There are a growing number of reports regarding triage biodosimetry of partial-body exposures performed in experiments with in vitro simulations.[6],[7],[8],[9],[10],[11],[12] These studies focused mainly on the accuracy of dose estimates and their efficacy in classifying samples between triage categories. Much less information can be found in the literature regarding the speed of collecting the necessary number of metaphases or aberrations in scenarios of inhomogeneous exposure. Furthermore, many authors presented comparisons of the accuracy of manual and automated cytogenetic analysis, but only a few studies [8],[13] showed actual data on time required for dicentric quantification in each mode. There has only been one mention of the problems of accuracy and speed of biodosimetry from the standpoint of the aberration yield present in the sample,[14] but still there is no clear understanding of the shape of this possible dependence in scenarios, including different doses to different exposed fractions of the body.

Thus, further improvement of the methodology of cytogenetic triage of victims with suspected inhomogeneous irradiation entails a measurement of time required for getting aberration yield estimates at a certain level of accuracy, and vice versa, evaluating the achievable numbers of metaphases scored and aberrations found during a fixed time of microscopy. Obviously, such a study has to include a variety of exposure scenarios and must be done in well-controlled experimental conditions, minimizing possible sources of variations in the aberration scoring process. A special exercise was performed with an attempt to satisfy these criteria, and the current report presents the findings of this research.

  Materials and Methods Top

The experiment was performed using the technical facilities of the Cytogenetics and Biomarkers Group of the Centre for Radiation, Chemical and Environmental Hazards of the Public Health England, Harwell, Oxfordshire, United Kingdom (UK). Blood was irradiated at the irradiation facility of the Genome Stability Unit of the Medical Research Council, Harwell, UK. Peripheral blood was taken from a healthy male volunteer, aged 39 years, with no occupational or medical exposure to any cytotoxic substances or clastogens, except occasional dental and chest X-rays. The donor's participation was with written informed consent and according to the Institutional Ethics Protocol. The details of blood irradiation and lymphocyte culturing were identical to those used earlier in the cytogenetic experiment on setting up a calibration curve for high radiation doses,[15] in accordance with the requirements given in the International Atomic Energy Agency (IAEA) Manual on chromosomal dosimetry.[1]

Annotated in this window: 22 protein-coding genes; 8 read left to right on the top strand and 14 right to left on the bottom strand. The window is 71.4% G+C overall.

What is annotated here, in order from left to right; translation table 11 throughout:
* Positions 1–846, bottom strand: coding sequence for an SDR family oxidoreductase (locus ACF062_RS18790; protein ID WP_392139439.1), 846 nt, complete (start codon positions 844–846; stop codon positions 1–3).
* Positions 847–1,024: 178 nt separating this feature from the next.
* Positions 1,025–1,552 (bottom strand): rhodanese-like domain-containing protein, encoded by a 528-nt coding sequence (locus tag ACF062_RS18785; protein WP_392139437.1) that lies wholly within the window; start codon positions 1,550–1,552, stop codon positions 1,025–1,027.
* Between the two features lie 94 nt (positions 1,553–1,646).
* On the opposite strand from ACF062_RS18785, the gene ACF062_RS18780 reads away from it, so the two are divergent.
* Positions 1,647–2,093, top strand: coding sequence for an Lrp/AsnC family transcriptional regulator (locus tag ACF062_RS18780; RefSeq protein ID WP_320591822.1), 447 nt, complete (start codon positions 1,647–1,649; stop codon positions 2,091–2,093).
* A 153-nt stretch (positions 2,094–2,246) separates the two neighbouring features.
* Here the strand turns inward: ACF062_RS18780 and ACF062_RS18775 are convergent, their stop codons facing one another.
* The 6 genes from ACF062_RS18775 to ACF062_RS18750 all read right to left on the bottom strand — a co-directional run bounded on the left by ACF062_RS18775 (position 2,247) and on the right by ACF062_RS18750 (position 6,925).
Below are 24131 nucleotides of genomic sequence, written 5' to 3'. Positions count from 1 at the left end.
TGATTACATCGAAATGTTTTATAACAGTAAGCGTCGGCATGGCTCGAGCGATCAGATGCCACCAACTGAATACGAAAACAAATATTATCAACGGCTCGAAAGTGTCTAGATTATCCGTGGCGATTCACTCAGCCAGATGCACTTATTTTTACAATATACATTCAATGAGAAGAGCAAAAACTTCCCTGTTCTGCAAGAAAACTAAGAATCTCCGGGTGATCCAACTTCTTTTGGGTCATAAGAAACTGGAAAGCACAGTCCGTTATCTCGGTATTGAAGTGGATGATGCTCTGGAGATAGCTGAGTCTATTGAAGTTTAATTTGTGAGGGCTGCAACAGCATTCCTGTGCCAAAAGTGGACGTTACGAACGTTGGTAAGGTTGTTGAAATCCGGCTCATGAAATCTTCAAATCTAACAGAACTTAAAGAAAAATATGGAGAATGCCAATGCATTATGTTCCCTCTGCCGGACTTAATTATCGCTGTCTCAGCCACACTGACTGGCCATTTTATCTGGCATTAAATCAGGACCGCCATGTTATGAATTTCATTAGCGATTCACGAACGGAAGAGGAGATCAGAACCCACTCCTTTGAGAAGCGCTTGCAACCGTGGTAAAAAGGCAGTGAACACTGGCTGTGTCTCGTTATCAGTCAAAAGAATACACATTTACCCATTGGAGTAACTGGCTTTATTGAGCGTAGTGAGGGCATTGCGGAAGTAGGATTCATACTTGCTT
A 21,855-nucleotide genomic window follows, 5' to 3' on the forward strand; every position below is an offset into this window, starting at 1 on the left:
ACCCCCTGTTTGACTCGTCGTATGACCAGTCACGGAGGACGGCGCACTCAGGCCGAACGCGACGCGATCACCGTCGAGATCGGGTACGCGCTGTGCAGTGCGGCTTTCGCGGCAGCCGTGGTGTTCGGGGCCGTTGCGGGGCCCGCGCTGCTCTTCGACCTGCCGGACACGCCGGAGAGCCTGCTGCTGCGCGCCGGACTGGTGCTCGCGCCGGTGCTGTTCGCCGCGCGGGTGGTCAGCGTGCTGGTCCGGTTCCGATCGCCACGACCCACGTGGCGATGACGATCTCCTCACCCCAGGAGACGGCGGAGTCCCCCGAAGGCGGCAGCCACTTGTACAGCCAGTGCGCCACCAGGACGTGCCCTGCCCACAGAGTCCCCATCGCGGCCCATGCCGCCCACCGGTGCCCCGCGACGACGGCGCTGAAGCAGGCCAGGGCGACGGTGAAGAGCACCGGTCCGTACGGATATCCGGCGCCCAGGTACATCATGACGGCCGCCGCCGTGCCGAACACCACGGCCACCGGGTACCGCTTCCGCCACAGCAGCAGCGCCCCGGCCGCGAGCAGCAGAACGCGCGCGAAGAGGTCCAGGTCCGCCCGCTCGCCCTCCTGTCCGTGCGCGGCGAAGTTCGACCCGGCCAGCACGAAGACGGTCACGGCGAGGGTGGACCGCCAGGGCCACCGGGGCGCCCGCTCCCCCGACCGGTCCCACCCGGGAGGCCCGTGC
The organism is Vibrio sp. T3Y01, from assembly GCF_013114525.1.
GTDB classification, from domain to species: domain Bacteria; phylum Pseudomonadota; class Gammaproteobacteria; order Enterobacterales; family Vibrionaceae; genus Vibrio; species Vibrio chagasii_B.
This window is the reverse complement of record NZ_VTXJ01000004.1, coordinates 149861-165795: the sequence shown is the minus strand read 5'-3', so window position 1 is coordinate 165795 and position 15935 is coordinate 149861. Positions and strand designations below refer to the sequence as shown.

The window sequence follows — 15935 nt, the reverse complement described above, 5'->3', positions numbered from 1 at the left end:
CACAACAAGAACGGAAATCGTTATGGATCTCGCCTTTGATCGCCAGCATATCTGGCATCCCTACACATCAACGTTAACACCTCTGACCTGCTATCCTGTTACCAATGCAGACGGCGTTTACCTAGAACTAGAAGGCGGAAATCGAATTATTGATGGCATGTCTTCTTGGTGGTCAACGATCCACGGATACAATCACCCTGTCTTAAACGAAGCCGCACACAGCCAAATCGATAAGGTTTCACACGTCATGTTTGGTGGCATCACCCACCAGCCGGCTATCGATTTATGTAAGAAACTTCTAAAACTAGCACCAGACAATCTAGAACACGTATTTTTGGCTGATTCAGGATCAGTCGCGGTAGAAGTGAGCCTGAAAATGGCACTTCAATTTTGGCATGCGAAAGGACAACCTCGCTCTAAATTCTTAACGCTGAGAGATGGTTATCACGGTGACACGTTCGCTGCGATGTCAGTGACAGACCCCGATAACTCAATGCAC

In the present work, the donor's blood was exposed to 1.98, 3.96, 11.88, and 20.3 Gy acute 60 Co γ-rays, accompanied by a sham-treated zero-dose control sample. After irradiation, blood samples irradiated to ~2, ~4, and ~12 Gy were mixed with unirradiated blood to simulate partial-body exposure scenarios so that the blood fraction exposed to each dose comprised 90%, 50%, or 10% of the sample. The unmixed blood samples represented the homogeneous (100%) exposures to ~2, ~4, ~12, and ~20 Gy and a zero-dose control.

Lymphocyte cultures were set up from mixed and unmixed blood according to the standard technique.[1],[15] Cultures were maintained in the presence of bromodeoxyuridine at 37.5°C for 52 h for experimental points of ~2, ~4, and ~12 Gy, but for ~20 Gy, the culture time was increased to 68 h. Cells were fixed and metaphase preparations were stained by the fluorescence-plus-Giemsa (FPG) method.

The fixed time microscopy was carried out on coded slides by one cytogeneticist, using the same microscope (Carl Zeiss Axioskop 20, Germany), to avoid any observer bias and possible inter-operator variability. Chromosomal damage was recorded in diploid cells; the in vitro mitosis number was identified by the patterns of FPG staining. Aberrations were classified using published criteria.[1] All kinds of chromosome and chromatid-type breaks and exchanges were recorded; however, the data analysis in the present report includes unstable chromosome types only. These comprised dicentrics (Dic) and centric rings (CR), accompanied by a fragment, and excess acentric fragments. Polycentrics were converted into the equivalent number of Dic.

The microscopy also included recording the number of metaphases analyzed by the operator during a fixed period, usually 70–100 min. Metaphases of poor quality, in which the chromosomes were unsuitable for analysis, were recorded as “rejected cells” for data completeness. Up to 13 rounds of fixed time microscopy was carried out per experimental point depending on the number of metaphases on the slide.